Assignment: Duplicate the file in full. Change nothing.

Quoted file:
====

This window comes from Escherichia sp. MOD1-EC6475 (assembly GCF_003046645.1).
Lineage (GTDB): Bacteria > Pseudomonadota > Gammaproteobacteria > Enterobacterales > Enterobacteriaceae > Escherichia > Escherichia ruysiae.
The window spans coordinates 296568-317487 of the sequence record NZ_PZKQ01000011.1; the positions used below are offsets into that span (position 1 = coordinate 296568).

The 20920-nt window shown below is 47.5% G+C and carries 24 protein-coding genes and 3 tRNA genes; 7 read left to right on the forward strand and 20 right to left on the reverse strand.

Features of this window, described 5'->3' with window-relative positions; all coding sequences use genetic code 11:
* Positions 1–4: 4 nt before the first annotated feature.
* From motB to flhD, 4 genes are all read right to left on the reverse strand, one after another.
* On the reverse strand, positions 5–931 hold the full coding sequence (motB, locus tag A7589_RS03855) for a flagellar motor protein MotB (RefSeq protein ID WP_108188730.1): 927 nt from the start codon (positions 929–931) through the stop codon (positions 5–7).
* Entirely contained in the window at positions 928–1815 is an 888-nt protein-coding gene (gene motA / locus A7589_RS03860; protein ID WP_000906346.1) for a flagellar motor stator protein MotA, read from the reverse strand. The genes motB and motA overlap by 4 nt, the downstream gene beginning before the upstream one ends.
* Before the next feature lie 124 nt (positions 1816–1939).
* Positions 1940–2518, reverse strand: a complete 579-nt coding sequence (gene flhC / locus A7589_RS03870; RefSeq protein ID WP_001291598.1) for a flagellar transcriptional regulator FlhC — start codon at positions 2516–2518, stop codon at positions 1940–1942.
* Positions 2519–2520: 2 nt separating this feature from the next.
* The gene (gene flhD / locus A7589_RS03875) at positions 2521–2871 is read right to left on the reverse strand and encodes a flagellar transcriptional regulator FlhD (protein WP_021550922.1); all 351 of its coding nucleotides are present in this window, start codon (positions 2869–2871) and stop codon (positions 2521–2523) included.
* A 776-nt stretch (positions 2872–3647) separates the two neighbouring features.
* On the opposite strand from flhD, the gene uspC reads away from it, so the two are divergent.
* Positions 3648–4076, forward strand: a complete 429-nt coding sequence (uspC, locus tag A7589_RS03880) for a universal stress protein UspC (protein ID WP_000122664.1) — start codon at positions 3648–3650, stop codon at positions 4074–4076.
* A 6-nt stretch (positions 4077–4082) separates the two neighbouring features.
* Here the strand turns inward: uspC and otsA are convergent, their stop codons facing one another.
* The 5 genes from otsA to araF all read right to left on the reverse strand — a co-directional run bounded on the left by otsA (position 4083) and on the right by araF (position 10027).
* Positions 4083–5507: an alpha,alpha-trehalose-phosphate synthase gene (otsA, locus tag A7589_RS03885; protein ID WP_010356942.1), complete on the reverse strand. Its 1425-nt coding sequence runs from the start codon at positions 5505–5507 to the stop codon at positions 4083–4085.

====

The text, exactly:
This window comes from Escherichia sp. MOD1-EC6475 (assembly GCF_003046645.1).
Lineage (GTDB): Bacteria > Pseudomonadota > Gammaproteobacteria > Enterobacterales > Enterobacteriaceae > Escherichia > Escherichia ruysiae.
The window spans coordinates 296568-317487 of the sequence record NZ_PZKQ01000011.1; the positions used below are offsets into that span (position 1 = coordinate 296568).

The 20920-nt window shown below is 47.5% G+C and carries 24 protein-coding genes and 3 tRNA genes; 7 read left to right on the forward strand and 20 right to left on the reverse strand.

Features of this window, described 5'->3' with window-relative positions; all coding sequences use genetic code 11:
* Positions 1–4: 4 nt before the first annotated feature.
* From motB to flhD, 4 genes are all read right to left on the reverse strand, one after another.
* On the reverse strand, positions 5–931 hold the full coding sequence (motB, locus tag A7589_RS03855) for a flagellar motor protein MotB (RefSeq protein ID WP_108188730.1): 927 nt from the start codon (positions 929–931) through the stop codon (positions 5–7).
* Entirely contained in the window at positions 928–1815 is an 888-nt protein-coding gene (gene motA / locus A7589_RS03860; protein ID WP_000906346.1) for a flagellar motor stator protein MotA, read from the reverse strand. The genes motB and motA overlap by 4 nt, the downstream gene beginning before the upstream one ends.
* Before the next feature lie 124 nt (positions 1816–1939).
* Positions 1940–2518, reverse strand: a complete 579-nt coding sequence (gene flhC / locus A7589_RS03870; RefSeq protein ID WP_001291598.1) for a flagellar transcriptional regulator FlhC — start codon at positions 2516–2518, stop codon at positions 1940–1942.
* Positions 2519–2520: 2 nt separating this feature from the next.
* The gene (gene flhD / locus A7589_RS03875) at positions 2521–2871 is read right to left on the reverse strand and encodes a flagellar transcriptional regulator FlhD (protein WP_021550922.1); all 351 of its coding nucleotides are present in this window, start codon (positions 2869–2871) and stop codon (positions 2521–2523) included.
* A 776-nt stretch (positions 2872–3647) separates the two neighbouring features.
* On the opposite strand from flhD, the gene uspC reads away from it, so the two are divergent.
* Positions 3648–4076, forward strand: a complete 429-nt coding sequence (uspC, locus tag A7589_RS03880) for a universal stress protein UspC (protein ID WP_000122664.1) — start codon at positions 3648–3650, stop codon at positions 4074–4076.
* A 6-nt stretch (positions 4077–4082) separates the two neighbouring features.
* Here the strand turns inward: uspC and otsA are convergent, their stop codons facing one another.
* The 5 genes from otsA to araF all read right to left on the reverse strand — a co-directional run bounded on the left by otsA (position 4083) and on the right by araF (position 10027).
* Positions 4083–5507: an alpha,alpha-trehalose-phosphate synthase gene (otsA, locus tag A7589_RS03885; protein ID WP_010356942.1), complete on the reverse strand. Its 1425-nt coding sequence runs from the start codon at positions 5505–5507 to the stop codon at positions 4083–4085.